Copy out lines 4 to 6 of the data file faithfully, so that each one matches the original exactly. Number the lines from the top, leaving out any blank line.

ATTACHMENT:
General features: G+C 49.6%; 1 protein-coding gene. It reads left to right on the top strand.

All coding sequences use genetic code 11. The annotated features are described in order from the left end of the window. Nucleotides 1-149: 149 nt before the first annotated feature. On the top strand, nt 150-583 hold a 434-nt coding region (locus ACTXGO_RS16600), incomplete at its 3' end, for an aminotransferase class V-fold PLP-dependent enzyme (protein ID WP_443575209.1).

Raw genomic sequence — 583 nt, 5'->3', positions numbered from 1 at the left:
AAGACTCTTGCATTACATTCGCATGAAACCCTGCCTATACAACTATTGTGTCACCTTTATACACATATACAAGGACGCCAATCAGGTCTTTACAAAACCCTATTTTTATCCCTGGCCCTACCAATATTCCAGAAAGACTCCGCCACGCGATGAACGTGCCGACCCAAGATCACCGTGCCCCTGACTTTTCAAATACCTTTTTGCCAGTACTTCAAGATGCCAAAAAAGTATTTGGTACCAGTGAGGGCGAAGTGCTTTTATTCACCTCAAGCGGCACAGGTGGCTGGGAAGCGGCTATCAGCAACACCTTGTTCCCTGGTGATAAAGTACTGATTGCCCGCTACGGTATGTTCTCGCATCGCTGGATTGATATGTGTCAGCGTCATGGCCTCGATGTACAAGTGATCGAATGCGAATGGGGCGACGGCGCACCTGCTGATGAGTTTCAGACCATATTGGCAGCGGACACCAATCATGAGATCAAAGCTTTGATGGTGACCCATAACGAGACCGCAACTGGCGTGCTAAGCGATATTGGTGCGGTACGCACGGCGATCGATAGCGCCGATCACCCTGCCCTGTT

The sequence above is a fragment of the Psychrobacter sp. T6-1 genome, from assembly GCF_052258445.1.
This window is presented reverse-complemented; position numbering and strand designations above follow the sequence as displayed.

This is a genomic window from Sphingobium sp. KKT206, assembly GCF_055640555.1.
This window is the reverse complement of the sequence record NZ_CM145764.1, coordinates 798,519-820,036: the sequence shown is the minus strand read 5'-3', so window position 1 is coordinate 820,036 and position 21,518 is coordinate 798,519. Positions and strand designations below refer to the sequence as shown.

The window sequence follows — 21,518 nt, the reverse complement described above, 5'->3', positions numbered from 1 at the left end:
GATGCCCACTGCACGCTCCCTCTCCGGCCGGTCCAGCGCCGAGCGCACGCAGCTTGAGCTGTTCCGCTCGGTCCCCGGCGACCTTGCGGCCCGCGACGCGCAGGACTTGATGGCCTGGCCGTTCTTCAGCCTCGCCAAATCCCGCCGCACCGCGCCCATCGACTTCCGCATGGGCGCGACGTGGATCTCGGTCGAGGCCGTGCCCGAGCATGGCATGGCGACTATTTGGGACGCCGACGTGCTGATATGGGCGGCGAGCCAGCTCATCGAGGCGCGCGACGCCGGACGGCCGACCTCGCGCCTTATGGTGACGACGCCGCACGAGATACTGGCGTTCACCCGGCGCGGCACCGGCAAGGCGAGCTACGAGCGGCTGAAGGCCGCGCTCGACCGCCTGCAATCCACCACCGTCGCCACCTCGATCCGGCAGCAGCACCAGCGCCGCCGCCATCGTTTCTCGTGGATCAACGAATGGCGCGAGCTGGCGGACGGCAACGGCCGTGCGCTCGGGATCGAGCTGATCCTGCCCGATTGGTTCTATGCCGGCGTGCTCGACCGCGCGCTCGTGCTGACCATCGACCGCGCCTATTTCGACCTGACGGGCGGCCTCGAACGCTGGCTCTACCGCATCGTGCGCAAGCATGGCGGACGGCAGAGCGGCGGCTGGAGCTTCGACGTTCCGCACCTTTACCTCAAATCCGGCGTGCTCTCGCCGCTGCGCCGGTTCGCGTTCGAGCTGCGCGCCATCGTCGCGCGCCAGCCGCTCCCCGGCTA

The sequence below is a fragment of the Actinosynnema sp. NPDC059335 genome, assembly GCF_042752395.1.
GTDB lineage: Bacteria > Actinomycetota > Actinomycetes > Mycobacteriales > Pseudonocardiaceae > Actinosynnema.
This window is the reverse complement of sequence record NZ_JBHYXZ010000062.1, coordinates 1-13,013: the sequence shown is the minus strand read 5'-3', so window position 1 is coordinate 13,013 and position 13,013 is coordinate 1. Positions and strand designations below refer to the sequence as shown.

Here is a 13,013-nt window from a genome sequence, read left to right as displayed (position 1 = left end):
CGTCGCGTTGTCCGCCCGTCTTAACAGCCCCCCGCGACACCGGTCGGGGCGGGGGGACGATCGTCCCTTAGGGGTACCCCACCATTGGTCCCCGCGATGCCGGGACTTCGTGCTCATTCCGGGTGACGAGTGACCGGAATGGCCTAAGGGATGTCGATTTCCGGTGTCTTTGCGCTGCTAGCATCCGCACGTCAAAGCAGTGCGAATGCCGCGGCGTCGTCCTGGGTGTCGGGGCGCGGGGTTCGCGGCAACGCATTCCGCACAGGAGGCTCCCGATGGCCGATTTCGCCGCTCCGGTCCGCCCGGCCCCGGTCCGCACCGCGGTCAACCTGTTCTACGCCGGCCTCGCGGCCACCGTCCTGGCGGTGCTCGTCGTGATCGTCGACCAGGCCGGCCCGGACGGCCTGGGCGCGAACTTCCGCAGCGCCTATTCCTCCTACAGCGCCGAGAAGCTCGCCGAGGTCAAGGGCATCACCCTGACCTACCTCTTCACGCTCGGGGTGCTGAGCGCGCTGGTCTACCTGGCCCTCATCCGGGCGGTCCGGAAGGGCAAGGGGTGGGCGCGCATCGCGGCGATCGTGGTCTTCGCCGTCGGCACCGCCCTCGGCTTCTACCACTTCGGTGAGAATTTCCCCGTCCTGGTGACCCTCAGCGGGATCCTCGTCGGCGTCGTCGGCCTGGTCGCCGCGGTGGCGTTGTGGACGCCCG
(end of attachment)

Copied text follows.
AAGACTCTTGCATTACATTCGCATGAAACCCTGCCTATACAACTATTGTGTCACCTTTATACACATATACAAGGACGCCAATCAGGTCTTTACAAAACCCTATTTTTATCCCTGGCCCTACCAATATTCCAGAAAGACTCCGCCACGCGATGAACGTGCCGACCCAAGATCACCGTGCCCCTGACTTTTCAAATACCTTTTTGCCAGTACTTCAAGATGCCAAAAAAGTATTTGGTACCAGTGAGGGCGAAGTGCTTTTATTCACCTCAAGCGGCACAGGTGGCTGGGAAGCGGCTATCAGCAACACCTTGTTCCCTGGTGATAAAGTACTGATTGCCCGCTACGGTATGTTCTCGCATCGCTGGATTGATATGTGTCAGCGTCATGGCCTCGATGTACAAGTGATCGAATGCGAATGGGGCGACGGCGCACCTGCTGATGAGTTTCAGACCATATTGGCAGCGGACACCAATCATGAGATCAAAGCTTTGATGGTGACCCATAACGAGACCGCAACTGGCGTGCTAAGCGATATTGGTGCGGTACGCACGGCGATCGATAGCGCCGATCACCCTGCCCTGTT

The sequence above is a fragment of the Psychrobacter sp. T6-1 genome, from assembly GCF_052258445.1.
This window is presented reverse-complemented; position numbering and strand designations above follow the sequence as displayed.